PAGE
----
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Dr. Gary Althouse Named Penn Vet’s Associate Dean of Sustainable Agriculture and Veterinary Practices

By Martin J. Hackett Published: Apr 15, 2019

Dr. Althouse, Penn Vet’s Associate Dean of Sustainable Agriculture and Veterinary Practices[April 15, 2019; Kennett Square, Pennsylvania] – The University of Pennsylvania’s School of Veterinary Medicine (Penn Vet) announced the appointment of Gary Althouse, PhD, DVM, to associate dean of Sustainable Agricultural and Veterinary Practices. The appointment was effective April 1, 2019.

In this newly created role, Althouse will leverage Penn Vet’s and the University’s distinctive resources to address the complex interplay between agriculture and the environment.  He will seek interdisciplinary approaches to improve agricultural productivity, reduce environmental impact of livestock and poultry production, and enhance the broader practice of veterinary medicine. Althouse will also serve as a leading advocate for agriculture within Pennsylvania.

“The vision of this new leadership at Penn Vet is to address the major challenge of true agricultural sustainability in the 21st Century. It is our responsibility as an institution to address the increasing demand for protein among a burgeoning human population, and in parallel, to foster farms of the future that are not only highly productive and profitable, but that embrace best practices in animal health and welfare,” said Andrew Hoffman, Gilbert S. Kahn Dean of Veterinary Medicine. “At the same time, we must evaluate viable solutions and approaches to agricultural production that generate little or no ecological impact. I’m delighted that Dr. Althouse will play a key part in elevating veterinary medicine’s role in developing a sustainable future for both small and large scale farming.”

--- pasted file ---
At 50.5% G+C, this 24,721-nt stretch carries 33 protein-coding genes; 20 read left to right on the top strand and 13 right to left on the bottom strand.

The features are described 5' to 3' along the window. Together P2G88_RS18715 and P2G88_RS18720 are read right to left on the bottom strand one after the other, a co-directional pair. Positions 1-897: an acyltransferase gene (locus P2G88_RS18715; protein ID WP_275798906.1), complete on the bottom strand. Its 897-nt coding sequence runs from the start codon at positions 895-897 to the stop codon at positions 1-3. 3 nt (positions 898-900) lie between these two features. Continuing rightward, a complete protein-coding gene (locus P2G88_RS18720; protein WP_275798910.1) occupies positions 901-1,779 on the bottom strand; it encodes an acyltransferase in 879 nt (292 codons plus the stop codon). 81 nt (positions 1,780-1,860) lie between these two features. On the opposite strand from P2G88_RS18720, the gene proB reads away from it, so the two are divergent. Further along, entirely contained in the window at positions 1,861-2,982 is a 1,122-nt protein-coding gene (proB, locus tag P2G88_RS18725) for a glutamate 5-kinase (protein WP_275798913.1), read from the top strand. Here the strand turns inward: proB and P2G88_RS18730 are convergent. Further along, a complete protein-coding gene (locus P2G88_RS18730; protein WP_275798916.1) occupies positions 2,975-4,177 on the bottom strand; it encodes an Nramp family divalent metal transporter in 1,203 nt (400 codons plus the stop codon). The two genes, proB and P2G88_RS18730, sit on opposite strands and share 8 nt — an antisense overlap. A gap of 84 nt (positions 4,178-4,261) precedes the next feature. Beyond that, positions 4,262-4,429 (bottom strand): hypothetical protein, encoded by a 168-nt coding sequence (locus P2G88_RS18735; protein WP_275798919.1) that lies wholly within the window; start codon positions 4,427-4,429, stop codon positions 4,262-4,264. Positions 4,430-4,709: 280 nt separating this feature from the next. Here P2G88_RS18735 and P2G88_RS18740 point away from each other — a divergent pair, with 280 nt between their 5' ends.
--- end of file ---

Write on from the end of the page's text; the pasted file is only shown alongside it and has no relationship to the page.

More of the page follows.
Althouse served as chairman of the Department of Clinical Studies at Penn Vet’s New Bolton Center from 2007 to 2017. In 2011, he was named to the Marion Dilley and David George Jones Endowed Chair in Animal Reproduction. A professor of Reproduction and Swine Herd Health, his primary areas of research include comparative theriogenology; swine production medicine; andrology; and spermatology. He specializes in the diagnosis and treatment of disorders which have an effect on individual and herd reproductive performance. Althouse is also the founder and director of the Reference Andrology Laboratory, which provides critical and quality control semen analysis services for swine, cattle and equine. A diplomate in the American College of Theriogenologists, Althouse earned his PhD and veterinary degree from Iowa State University.

“As Pennsylvania’s only veterinary school, Penn Vet does much more than produce future veterinarians,” said Althouse. “We serve as a key partner in supporting the agriculture sector through our many clinical, diagnostic, and educational outreach services, and with timely research that addresses critical challenges facing the industry. It is a tremendous honor to serve both Penn Vet and our external partners in this new role of associate dean.”


About Penn Vet

Ranked among the top ten veterinary schools worldwide, the University of Pennsylvania School of Veterinary Medicine (Penn Vet) is a global leader in veterinary education, research, and clinical care. Founded in 1884, Penn Vet is the first veterinary school developed in association with a medical school. The school is a proud member of the One Health initiative, linking human, animal, and environmental health.

Penn Vet serves a diverse population of animals at its two campuses, which include extensive diagnostic and research laboratories. Ryan Hospital in Philadelphia provides care for dogs, cats, and other domestic/companion animals, handling nearly 35,300 patient visits a year. New Bolton Center, Penn Vet’s large-animal hospital on nearly 700 acres in rural Kennett Square, PA, cares for horses and livestock/farm animals. The hospital handles nearly 5,300 patient visits a year, while the Field Service treats more than 38,000 patients at local farms. In addition, New Bolton Center’s campus includes a swine center, working dairy, and poultry unit that provide valuable research for the agriculture industry.

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